Depression after Gastric Bypass Surgery
Could it be the lack of carbohydrate?
Posted March 1, 2014
For those whose weight has climbed steadily after years of failing on traditional diets, gastric surgery to reduce the size of the stomach seems almost inevitable. If the stomach pouch is made so small that it holds about the same amount of food that would feed a gnat, weight loss is inevitable. So little food can be eaten at a time that patients are told not to drink water at mealtime because doing so leaves no room for food. Pounds seem to melt off, leaving the post-operative patients optimistic about improved health, energy, and a lifestyle no longer limited by excessive weight.
But for some, as the pounds disappear, the problems begin. Nutritional deficiencies due to changes in absorption of food into the body are well characterized but handled by monitoring of food intake and vitamin-mineral supplements. Eating too much causes severe nausea and pain, another unpleasant but avoidable side effect if the temptation to take one too many bites is overcome.
However, some problems don’t disappear as quickly as the weight, and for some, may persist for years. Anxiety, depression and insomnia may be so severe and resistant to medication that some patients consider having the operation reversed. Anxiety about the operation is understandable. Who among us awaiting any operation has not awakened at 3AM with a pounding heart and in a cold sweat thinking about the procedure about to be done? And anxiety after the stomach reduction is also understandable. There is no rehearsal time to prepare for an entirely new way of eating and a newly emerging body. Clinical depression and insomnia are not so easily explained.
One could surmise that depression might follow the realization that certain foods are never again going to be eaten. Presumably waking up after surgery and knowing you would never eat chocolate again might put you into a permanent funk. But the depressions reported both in the scientific literature, and in the hundreds of personal anecdotes on gastric surgery blog sites, suggests otherwise. Some have associated depression with the very low-calorie diet followed for several months following the surgery. Studies carried out during and post-World War II on volunteers given a semi-starvation diet similar to those in prisoner of war camps showed significant depression that disappeared when the subjects were given enough food. For some, however, a clinical depression lasts well beyond the first months of very restricted feeding and is resistant to antidepressant therapy.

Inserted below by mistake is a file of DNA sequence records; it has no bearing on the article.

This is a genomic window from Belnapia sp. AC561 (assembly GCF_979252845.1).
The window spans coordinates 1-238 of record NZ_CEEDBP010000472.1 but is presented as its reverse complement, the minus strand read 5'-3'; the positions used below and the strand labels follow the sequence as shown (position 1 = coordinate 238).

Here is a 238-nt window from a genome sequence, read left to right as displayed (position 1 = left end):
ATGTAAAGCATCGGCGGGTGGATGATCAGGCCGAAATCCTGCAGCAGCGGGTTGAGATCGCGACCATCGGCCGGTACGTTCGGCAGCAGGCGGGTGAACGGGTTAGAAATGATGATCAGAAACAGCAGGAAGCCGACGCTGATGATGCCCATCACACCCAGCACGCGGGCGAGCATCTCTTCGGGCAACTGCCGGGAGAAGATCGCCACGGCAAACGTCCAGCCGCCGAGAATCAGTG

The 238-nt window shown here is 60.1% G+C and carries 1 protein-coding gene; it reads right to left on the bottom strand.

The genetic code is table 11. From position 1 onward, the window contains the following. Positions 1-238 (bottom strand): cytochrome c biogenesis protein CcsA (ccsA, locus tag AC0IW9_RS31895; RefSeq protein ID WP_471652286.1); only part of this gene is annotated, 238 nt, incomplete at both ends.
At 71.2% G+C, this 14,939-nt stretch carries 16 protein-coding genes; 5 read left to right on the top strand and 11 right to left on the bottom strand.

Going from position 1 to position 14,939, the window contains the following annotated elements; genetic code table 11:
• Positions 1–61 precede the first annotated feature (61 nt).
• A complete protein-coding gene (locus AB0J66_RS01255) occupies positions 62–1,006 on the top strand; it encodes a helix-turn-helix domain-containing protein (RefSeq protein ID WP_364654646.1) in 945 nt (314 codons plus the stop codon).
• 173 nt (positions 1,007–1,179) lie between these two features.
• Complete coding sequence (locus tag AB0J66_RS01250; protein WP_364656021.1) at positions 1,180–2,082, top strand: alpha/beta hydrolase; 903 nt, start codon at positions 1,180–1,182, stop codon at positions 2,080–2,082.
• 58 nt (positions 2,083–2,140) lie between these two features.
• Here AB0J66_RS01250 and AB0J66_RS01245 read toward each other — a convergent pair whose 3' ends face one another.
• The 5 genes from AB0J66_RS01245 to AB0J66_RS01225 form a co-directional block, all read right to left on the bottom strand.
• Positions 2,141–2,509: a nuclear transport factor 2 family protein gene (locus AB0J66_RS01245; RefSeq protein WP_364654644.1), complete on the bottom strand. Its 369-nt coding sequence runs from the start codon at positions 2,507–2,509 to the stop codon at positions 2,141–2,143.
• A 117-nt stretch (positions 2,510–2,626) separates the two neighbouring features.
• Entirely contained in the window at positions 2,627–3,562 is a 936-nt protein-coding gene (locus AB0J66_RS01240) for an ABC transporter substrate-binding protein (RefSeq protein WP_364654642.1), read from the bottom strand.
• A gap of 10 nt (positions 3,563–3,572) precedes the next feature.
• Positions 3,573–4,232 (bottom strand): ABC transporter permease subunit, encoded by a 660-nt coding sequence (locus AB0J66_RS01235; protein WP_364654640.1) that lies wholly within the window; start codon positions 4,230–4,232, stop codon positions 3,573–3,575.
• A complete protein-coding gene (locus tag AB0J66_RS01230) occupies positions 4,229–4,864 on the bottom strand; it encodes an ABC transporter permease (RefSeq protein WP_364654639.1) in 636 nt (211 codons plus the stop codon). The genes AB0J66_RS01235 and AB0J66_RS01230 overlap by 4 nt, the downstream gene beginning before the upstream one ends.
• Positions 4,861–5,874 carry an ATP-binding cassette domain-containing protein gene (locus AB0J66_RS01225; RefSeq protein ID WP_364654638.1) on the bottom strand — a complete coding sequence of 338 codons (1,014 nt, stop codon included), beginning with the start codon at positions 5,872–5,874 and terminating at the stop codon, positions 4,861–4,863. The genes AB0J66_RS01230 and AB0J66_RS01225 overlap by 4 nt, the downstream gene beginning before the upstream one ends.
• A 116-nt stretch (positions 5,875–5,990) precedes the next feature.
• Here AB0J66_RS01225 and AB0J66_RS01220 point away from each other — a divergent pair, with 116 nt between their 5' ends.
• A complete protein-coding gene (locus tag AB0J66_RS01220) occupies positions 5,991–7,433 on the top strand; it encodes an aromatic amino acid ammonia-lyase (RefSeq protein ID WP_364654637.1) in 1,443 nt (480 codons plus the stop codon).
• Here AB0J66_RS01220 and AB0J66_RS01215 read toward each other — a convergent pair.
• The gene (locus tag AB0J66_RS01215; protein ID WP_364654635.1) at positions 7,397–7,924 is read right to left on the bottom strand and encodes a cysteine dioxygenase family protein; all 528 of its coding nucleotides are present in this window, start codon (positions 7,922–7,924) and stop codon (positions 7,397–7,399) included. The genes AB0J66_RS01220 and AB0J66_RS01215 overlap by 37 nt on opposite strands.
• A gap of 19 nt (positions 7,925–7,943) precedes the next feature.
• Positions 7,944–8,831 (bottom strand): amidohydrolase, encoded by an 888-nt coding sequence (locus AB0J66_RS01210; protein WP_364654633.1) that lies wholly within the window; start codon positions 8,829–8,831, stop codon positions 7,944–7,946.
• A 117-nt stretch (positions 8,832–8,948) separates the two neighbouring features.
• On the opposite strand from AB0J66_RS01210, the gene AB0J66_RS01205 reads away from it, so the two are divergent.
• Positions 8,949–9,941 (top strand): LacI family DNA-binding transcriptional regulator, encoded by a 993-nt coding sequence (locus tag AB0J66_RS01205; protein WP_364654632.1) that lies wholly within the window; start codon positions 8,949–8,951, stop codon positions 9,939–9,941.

Could the cause be the lack of a specific nutrient in the diet, i.e. carbohydrates? The absence of carbohydrate in the diet invariably alters serotonin levels and that neurotransmitter activity. It is the insulin release after carbohydrates are eaten that indirectly allows more serotonin in the brain to be made. Insulin changes the levels of amino acids in the blood and this enables one amino acid, tryptophan, to enter the brain. Serotonin is made from tryptophan, and thus is dependent on its brain availability.
Dietary regimens before and after bariatric surgery often create the perfect storm for serotonin depletion. High-protein/very low-carbohydrate diets are imposed on pre-surgical patients so they will lose some weight before surgery. Post-operatively, patients eat only protein and supplements to prevent muscle, vitamin and mineral loss. Even though tryptophan is one of the amino acids making up protein, studies done over several decades at MIT showed that when protein is eaten, little or no tryptophan enters the brain.
Low and/or inactive serotonin is associated with depressed mood and anxious mood, anger, irritability and fatigue. Women normally have less serotonin in their brains and are more likely to be depressed than men. Might their depression after bariatric surgery be related to their serotonin depleting diet?
How to increase serotonin production during the protein feeding phase is a difficult problem. The stomach is so small, there is not room for both carbohydrate and protein and the latter must be eaten. Would giving tryptophan as a supplement help? Should studies be done to see if increasing the synthesis of serotonin prevents or decreases depression?
Insomnia is also an unexpected side effect of the surgery. Other than patient reports, not much is known about the cause or how to handle it. “I was awake until 2AM, fell asleep, and then woke up at 4 AM. The only way I can sleep is by taking prescription sleep medication,” is not an uncommon description of persistent wakefulness of many post-surgical patients. According to some of their reports, the insomnia lasts for months and even years. Some people reported taking melatonin but in such large doses (the correct dose is 0.3 mg) that it shut off their body’s own production of this hormone and stopped working. Others would attempt to limit the use of prescription drugs for fear of addiction, but eventually give in after several sleepless nights.
Would eating more carbohydrates help? Might more serotonin help calm and soothe the mind so it stops racing around like a gerbil on a running wheel and allow sleep to come?
No one disputes the life-saving consequence of bariatric surgery as it removes or decreases the many health problems of excessive weight. But unless depressed, insomniac individuals find some way to feel and sleep better, they are a risk for regaining weight and losing their health. Call it an unexpected blindside of a surgery meant to make life easier to begin with.